All national papers reported that during a press conference on Wednesday, Chief Cabinet Secretary Kato said the Myanmar (Burma) military’s control of the country was “equivalent to a military coup.” The government spokesman, however, stopped short of specifying what Japan will do in terms of economic and other support for the nation. In response to a media query about the Biden administration’s intention to consider reinstating sanctions on the military regime, Kato merely said Tokyo will look into how to respond while taking a closer look at the situation.
Mainichi noted that Tokyo appears hesitant to take a hard line toward the junta in coordination with Washington out of fear that overreacting would push the country in the direction of China. The daily said the GOJ has maintained connections with the Myanmar military for decades, with Foreign Minister Motegi having held a meeting with Army Commander-in-chief Min Aung Hlaing in addition to Aung San Suu Kyi when the cabinet minister visited there last August. “Japan is the only country in the Western camp that is still able to conduct communications with the military,” a MOFA source was quoted as saying: “Japan takes a unique approach toward Myanmar.”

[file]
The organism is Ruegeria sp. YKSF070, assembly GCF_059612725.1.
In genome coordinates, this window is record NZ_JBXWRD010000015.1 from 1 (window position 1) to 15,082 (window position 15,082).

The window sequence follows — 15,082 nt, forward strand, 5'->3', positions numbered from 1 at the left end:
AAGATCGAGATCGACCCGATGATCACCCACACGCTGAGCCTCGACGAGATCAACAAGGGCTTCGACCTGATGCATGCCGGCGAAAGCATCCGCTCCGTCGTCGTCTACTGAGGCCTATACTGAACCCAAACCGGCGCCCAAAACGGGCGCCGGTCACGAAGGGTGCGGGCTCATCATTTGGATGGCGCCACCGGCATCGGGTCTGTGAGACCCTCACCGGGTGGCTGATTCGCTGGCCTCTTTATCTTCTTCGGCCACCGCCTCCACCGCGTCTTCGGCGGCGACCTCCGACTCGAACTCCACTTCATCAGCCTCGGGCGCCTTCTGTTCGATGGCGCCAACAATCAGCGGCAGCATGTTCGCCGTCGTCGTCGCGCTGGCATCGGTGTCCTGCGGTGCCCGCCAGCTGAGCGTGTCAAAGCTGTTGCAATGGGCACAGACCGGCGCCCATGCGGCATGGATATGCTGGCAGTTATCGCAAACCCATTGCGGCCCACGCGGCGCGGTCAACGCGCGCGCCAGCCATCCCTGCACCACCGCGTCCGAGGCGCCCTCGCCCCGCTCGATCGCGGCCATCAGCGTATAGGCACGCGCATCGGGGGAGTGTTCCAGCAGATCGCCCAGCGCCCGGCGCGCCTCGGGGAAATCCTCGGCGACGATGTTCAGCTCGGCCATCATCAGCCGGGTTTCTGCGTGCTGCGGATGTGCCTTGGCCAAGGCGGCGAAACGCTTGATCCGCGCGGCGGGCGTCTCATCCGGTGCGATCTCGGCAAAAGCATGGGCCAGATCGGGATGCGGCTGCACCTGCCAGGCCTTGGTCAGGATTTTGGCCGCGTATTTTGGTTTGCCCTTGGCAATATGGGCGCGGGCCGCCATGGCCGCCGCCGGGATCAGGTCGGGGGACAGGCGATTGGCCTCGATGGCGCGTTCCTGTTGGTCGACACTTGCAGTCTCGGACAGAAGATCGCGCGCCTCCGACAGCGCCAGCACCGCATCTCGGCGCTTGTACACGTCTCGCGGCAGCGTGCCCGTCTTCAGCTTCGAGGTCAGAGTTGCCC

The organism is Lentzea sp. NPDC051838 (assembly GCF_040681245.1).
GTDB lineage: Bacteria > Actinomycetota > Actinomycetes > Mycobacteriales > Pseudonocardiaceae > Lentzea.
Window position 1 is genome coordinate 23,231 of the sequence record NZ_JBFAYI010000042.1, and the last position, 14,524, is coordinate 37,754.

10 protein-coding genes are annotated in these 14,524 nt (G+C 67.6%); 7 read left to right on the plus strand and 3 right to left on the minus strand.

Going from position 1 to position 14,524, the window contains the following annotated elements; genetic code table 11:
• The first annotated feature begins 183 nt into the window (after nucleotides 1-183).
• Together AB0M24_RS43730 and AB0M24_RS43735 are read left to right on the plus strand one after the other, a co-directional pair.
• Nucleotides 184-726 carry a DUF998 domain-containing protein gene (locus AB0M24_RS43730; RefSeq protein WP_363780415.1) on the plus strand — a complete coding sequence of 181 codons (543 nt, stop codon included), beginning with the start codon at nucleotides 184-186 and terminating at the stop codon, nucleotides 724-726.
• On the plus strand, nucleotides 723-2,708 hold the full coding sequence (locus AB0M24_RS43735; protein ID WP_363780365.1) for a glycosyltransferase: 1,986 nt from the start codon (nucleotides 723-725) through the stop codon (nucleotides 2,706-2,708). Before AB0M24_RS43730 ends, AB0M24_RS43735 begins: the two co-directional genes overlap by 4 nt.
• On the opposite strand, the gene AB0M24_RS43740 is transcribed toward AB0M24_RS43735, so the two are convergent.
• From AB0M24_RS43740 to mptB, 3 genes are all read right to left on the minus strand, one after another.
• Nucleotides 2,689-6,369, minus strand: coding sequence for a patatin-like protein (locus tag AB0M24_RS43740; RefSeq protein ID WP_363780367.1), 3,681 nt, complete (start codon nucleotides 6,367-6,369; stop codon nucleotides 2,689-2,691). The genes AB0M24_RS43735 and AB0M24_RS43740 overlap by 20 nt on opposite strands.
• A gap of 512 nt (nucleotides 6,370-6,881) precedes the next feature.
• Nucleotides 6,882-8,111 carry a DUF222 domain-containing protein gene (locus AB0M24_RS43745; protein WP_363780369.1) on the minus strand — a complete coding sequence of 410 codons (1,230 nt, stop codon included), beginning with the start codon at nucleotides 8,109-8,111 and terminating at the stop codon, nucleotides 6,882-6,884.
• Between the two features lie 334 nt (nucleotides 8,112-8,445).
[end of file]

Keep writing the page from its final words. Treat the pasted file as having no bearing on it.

In a related story, Sankei and Nikkei said the ruling LDP launched a taskforce on human rights diplomacy with the goal of putting together recommendations on how the GOJ should respond to military rule in Myanmar and China’s oppression of Uyghurs. Taskforce chair Suzuki said the party will study how Japan should deal with issues connected to human rights violations abroad as the Biden administration is set to take a tough position on the subject. The panel is reportedly aiming to submit its advice to the GOJ in preparation for Prime Minister Suga’s attendance at the G7 summit in the UK in June.